Not the scrumptious chocolately kind that Hallie at Turtle Alley makes, but a wonderful turtle pig pile nonetheless.
A half dozen Eastern Painted Turtles catching the last of the seasons sun rays before heading to the muddy bottom of the pond to hibernate.
You can’t tell by the image, but the Painted Turtle in the above photo was not any larger than two inches long. They look nearly identical, no matter the age.
The Eastern Painted Turtle is our most common native turtle and this beauty was found at Niles Pond, crossing the road heading towards one of several little babbling brooks that flow towards the pond. Perhaps it was planning to hibernate there as it was the last day of October.
Turtles are ectotherms, which means that their body temperature mirrors the temperature of the surrounding water. During the fall, they find a comfy spot in the mud and burrow in. The Painted Turtle’s metabolism slows dramatically and they won’t usually come up for air until spring, although even during hibernation they require some slight bit of oxygen, which they take in through their skin.
Readers may have seen the tragic story about frozen and cold-stunned sea turtles found on Cape Cod beaches over Thanksgiving week. The gale force winds and record breaking freezing temperatures trapped and killed over 200 sea turtles. I wanted to learn why this was happening and what to do if we find a cold-stunned or frozen turtle on a Cape Ann beach.
Sea turtles are tropical and ectothermic. They do not nest north of the Carolinas however, the juveniles of the species of sea turtles that are seen in Massachusetts are carried north by the Gulf Stream during the summer months. The turtles are mostly feeding on crabs, jellyfish, and algae in northern waters. At the onset of winter, juveniles return to warmer waters.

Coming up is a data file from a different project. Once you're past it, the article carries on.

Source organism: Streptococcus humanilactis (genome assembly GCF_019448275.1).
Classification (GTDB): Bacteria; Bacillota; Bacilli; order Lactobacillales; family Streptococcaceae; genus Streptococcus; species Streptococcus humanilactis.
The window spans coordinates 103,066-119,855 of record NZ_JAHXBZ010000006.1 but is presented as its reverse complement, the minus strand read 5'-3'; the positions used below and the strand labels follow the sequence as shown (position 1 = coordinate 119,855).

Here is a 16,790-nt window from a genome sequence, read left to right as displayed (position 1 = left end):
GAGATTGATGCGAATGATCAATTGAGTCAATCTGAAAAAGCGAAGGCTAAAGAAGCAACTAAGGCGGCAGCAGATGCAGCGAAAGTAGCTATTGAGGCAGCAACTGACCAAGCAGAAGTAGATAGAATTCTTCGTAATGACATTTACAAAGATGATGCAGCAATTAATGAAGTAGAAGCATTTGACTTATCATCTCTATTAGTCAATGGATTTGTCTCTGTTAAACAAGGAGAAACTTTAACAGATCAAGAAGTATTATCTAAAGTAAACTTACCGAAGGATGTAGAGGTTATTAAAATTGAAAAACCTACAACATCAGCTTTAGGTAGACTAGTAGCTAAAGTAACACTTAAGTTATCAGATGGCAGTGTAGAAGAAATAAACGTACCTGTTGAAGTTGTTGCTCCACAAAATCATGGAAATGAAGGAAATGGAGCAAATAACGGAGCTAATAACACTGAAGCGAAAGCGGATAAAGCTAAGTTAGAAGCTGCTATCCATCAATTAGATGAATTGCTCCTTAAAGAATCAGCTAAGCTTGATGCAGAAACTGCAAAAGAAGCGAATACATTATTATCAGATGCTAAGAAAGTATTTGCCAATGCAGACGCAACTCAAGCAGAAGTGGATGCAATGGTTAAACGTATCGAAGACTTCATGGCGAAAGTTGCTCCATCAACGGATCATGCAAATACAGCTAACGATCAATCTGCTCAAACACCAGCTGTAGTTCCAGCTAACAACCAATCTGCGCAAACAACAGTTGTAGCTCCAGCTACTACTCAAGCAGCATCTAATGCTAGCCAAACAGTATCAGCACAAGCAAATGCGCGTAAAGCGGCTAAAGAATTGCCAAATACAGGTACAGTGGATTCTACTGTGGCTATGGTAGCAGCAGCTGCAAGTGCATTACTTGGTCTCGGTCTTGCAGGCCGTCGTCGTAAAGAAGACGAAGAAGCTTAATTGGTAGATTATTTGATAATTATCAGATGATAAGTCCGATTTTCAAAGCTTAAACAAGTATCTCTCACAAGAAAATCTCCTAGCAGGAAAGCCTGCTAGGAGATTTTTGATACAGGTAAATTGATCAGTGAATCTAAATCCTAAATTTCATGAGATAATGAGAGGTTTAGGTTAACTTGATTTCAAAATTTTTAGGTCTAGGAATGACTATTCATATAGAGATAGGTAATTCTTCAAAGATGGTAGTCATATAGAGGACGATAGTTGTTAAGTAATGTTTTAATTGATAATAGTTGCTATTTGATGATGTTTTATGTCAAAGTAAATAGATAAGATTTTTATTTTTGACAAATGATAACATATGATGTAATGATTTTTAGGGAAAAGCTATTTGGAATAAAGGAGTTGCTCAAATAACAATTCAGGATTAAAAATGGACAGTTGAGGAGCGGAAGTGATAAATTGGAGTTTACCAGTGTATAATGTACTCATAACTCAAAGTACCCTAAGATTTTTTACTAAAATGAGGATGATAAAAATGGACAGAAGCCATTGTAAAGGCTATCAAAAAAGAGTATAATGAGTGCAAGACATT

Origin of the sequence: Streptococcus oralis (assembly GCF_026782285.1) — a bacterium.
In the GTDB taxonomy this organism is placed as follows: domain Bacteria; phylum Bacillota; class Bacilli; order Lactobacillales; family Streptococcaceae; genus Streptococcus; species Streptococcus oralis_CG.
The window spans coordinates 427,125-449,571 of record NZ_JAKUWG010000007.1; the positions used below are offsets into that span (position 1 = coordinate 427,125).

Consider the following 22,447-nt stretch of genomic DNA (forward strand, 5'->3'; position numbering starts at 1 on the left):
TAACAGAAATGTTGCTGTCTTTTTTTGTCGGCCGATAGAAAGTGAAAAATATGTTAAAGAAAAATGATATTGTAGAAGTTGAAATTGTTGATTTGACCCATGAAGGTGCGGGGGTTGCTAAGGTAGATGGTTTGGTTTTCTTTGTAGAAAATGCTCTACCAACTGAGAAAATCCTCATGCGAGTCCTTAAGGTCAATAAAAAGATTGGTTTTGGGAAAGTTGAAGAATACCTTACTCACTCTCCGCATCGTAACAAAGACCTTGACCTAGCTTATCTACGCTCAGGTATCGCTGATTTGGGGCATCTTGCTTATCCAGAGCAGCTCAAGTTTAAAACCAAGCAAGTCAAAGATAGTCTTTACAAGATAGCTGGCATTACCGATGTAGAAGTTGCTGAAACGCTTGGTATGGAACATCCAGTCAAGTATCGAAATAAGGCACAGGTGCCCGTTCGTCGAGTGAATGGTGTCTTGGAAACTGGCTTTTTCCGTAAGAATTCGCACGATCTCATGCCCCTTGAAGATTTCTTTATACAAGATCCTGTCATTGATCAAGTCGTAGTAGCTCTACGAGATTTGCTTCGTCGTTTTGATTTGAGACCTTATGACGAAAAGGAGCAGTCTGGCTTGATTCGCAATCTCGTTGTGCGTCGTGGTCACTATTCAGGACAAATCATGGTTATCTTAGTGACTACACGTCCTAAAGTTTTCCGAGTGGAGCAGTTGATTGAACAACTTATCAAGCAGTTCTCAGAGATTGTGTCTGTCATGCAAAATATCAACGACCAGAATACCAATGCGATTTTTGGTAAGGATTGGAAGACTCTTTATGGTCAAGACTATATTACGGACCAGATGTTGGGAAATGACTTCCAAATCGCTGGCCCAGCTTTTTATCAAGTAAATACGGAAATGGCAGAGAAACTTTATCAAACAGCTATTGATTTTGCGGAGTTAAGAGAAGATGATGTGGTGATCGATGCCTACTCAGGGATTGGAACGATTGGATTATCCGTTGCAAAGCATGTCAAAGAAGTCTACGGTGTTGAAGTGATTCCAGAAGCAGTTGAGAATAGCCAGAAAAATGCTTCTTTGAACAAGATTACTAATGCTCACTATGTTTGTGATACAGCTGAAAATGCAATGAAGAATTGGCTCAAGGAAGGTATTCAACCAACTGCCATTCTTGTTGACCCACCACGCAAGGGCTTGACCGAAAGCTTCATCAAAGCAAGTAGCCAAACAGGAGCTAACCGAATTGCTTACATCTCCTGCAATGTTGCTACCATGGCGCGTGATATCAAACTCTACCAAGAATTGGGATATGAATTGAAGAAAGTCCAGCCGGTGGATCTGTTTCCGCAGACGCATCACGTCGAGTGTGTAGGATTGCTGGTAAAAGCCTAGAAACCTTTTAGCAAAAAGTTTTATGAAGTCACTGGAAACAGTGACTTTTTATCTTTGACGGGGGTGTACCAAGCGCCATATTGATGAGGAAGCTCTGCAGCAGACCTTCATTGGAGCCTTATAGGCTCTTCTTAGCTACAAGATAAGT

The five species of turtles that may be seen in Massachusetts are Kemp’s Ridley, Leatherback, Loggerhead, Green Turtle, and Hawksbill. But some of the juveniles don’t return quickly enough, and as the water temperature in Cape Cod Bay decreases, the turtles may become disoriented by the hook-shape of the Cape. When the temperature reaches fifty degrees, the turtles become immobilized, or cold-stunned, and are too frozen to eat or to swim. When they are too cold to swim, the turtles are tossed about by wind, waves, and currents. When the wind blows from the north or from the west, the sea turtles may be washed ashore and then stranded by the receding tide.
WHAT TO DO IF YOU FIND A COLD-STUNNED SEA TURTLE
POSTED FROM MASS AUDUBON
It is very important to recover these stranded turtles as quickly as possible. Do not assume a turtle is dead—turtles that appear lifeless are often still alive. If you come across a stranded sea turtle on the beach, please follow these simple steps:
Move the turtle above the high tide line. Never grab or hold the turtle by the head or flippers.
Cover it with dry seaweed or wrack.
Mark it with an obvious piece of debris—buoys, driftwood, or branches.
Call the Wellfleet Bay Wildlife Sanctuary hotline at 508-349-2615 x6104. [Editor’s note: Northeast Marine Mammal and Sea Turtle Stranding and Entanglement Hotline: 866-755-NOAA (866-755-6622)]
Sea turtles are federally protected under the Endangered Species Act; as such, it is illegal to harass sea turtles or transport them without a permit.
All photos courtesy wiki commons media and World Wildlife